6 different chapter questions

Each question has to be six sentences long.
Required Text: Foner, Eric. Give Me Liberty! (Seagull – 6th Edition)Vol. 1. New York: W. W. Norton & Co., 2017. ISBN: 978-0-393-67914-4

1. Chapter 3&4: The New York Times’ recent “1619 Project” aims to “re-frame the country’s history by placing the consequences of slavery and the contributions of black Americans at the very center of the United States’ national narrative.”
Recently, the White House held a “Conference on American History” in which President Trump called the New York Times’ 1619 project a “twisted web of lies.”

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Based on what you learned in Chapters 3 and 4, do you think learning about slavery and its consequences in the New World is important to understanding the history of the founding of the United States of America? Why or why not?

2.Chapter 5: In the American Revolution, the American colonists won a war against the British Army, which was the greatest military power in the world at the time. How did they do it? Do you think the British could have won if they have changed their strategy? Is there anything the British could have done differently to change the outcome?
3. Chapter 6&7: Originally, the American Revolution was fought to change their government–to cast off the rule of the British Crown. But did it become something more than that? Did a revolution to change the government become a revolution to change society too? How so / how not? What was so “revolutionary” about the American Revolution? Did it change more than just the government? Be sure to defend your answers with concrete examples!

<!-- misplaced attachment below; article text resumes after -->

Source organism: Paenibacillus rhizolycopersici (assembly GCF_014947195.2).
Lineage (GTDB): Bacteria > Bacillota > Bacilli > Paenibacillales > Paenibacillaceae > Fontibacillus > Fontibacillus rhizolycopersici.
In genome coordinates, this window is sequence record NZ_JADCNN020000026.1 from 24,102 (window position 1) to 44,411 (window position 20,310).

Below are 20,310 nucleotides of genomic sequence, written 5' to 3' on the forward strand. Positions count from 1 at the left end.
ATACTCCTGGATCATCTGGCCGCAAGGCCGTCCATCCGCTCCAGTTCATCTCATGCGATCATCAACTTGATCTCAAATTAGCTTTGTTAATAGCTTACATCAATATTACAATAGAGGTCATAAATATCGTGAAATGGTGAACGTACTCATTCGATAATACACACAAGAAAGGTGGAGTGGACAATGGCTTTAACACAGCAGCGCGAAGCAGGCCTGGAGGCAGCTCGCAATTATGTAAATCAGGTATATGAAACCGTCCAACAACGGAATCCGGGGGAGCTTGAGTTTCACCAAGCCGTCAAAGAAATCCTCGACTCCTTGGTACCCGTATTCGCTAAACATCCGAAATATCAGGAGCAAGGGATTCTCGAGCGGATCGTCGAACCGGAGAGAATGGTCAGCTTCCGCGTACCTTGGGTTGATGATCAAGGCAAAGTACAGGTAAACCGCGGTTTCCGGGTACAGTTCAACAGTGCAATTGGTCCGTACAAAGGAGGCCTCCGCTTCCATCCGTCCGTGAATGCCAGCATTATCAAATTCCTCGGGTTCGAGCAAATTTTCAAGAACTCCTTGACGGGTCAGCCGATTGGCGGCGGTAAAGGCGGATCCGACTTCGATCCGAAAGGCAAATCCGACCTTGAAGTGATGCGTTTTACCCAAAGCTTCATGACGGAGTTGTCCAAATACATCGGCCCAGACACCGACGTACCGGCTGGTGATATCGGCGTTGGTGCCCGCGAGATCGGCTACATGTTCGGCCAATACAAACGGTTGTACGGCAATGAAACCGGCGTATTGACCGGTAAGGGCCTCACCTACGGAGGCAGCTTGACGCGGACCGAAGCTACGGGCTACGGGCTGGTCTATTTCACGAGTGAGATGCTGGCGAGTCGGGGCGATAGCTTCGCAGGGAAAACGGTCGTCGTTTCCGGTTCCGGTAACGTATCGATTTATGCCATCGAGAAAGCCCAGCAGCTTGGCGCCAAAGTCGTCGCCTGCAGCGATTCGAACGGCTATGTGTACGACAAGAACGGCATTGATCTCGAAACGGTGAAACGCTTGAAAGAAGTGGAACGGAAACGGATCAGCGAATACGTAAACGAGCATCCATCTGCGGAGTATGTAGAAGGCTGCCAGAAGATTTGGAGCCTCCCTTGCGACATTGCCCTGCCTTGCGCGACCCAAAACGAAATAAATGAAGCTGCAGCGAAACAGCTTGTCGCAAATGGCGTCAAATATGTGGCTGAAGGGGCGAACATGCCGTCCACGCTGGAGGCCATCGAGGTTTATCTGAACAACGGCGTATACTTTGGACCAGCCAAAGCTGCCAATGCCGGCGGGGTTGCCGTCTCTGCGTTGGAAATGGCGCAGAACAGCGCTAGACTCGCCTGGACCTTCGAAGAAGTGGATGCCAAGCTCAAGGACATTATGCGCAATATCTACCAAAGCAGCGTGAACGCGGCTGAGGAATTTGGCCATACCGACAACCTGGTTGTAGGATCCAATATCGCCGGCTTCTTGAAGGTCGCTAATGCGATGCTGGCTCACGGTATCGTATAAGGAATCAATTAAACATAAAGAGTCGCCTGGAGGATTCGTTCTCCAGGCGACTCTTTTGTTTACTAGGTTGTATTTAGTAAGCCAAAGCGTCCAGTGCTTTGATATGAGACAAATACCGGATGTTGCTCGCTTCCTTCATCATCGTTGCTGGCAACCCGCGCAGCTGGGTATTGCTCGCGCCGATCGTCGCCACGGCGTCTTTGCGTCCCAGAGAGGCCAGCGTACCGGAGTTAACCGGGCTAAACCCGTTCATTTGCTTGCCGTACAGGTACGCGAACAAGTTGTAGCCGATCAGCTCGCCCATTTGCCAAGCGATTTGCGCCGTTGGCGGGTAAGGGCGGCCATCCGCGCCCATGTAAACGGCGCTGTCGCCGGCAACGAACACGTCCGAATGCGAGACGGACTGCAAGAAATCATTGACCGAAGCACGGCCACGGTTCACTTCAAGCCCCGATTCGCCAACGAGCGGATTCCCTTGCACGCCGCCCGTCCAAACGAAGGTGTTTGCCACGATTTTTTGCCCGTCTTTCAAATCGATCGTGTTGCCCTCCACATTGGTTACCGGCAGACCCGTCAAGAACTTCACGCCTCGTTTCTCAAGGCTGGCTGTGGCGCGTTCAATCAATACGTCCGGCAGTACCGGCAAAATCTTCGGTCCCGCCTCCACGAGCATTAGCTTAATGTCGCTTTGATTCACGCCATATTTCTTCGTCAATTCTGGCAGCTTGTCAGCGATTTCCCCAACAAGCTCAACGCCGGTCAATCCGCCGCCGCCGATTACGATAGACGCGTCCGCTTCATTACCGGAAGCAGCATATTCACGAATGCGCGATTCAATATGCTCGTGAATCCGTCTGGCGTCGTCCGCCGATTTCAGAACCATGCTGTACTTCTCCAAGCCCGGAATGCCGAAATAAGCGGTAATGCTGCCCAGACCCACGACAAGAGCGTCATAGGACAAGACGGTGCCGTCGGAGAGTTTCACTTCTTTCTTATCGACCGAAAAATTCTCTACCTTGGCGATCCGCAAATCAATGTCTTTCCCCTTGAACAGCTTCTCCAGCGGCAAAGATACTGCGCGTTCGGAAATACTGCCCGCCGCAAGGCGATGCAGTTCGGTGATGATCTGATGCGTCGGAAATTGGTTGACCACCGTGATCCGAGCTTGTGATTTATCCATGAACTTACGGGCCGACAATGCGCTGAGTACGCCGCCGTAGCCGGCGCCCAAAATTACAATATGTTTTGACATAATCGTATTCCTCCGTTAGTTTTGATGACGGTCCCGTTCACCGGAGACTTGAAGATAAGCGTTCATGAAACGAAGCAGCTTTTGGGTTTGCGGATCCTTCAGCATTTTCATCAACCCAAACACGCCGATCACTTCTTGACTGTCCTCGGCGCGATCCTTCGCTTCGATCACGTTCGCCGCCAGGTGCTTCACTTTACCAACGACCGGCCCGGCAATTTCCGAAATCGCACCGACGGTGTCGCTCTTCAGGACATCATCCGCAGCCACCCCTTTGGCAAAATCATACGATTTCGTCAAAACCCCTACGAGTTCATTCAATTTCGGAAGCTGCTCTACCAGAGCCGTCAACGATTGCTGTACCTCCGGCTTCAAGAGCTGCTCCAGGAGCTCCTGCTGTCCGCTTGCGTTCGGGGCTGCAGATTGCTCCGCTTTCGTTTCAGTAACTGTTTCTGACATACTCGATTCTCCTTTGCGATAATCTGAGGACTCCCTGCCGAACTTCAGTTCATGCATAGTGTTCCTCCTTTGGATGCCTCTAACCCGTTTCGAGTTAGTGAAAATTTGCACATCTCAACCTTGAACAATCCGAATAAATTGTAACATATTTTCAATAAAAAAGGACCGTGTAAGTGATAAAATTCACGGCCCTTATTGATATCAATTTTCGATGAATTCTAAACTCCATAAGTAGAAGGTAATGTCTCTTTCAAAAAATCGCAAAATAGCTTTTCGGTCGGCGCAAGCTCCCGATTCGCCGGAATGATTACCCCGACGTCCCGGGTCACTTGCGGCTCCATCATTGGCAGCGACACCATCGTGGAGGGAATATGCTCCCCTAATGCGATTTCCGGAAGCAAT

4. Chapter 8: Why was Hamilton’s financial plan so controversial? Why did his plan cause such passionate opposition? Looking at the United States today, do you think Hamilton’s ideas won out over Jefferson’s? How so/ not?
5. Chapter 9: The Market Revolution changed nearly aspect of American life, from labor / class conflict to transportation / technology and immigration and gender roles. How would you describe these changes and their consequences for Americans as a whole? Do you think these changes were mostly “good” or “bad?” Be sure to use concrete examples to defend your answers!
6. Chapter 10: In your textbook, the period 1810-1840 is referred to at one point as the “Triumph of Democracy.” Do you think this is an accurate characterization of the period? Why or why not? Be sure to show you understand both the ways democracy expanded AND the ways it was limited in this period.
Chapter 11: In some older historical scholarship, historians incorrectly concluded that slavery in the U.S. South was a harmless institution and that slaveholders treated slaves well. Historians a long time ago made this assumption since slaves in the U.S. South “did not resist or try to stop slavery.” Based on what you learned in this chapter and lecture, how would you respond to these historians who used to say this? Were slaves “treated well” in the U.S. South? Does that even matter? Why or why not? Also, did slaves “resist” their enslavement? In what way?
Chapter 12: In the 1840s, there was a major split in the abolitionist movement over the issue of women’s rights. If you were an abolitionist in the 1840s, would you be more likely to agree with the female abolitionists who argued that women’s equality should be one of the goals of the abolitionist movement, or would you be more likely to side with the abolitionists who argued that women’s equality and slavery were two separate issues and, therefore, the movement should focus only on abolishing slavery? Be sure to defend your answers!
Required Text:)
Vol. 1
.
New York:
W. W. Norton & Co., 2017.
ISBN: 978-0-393-679

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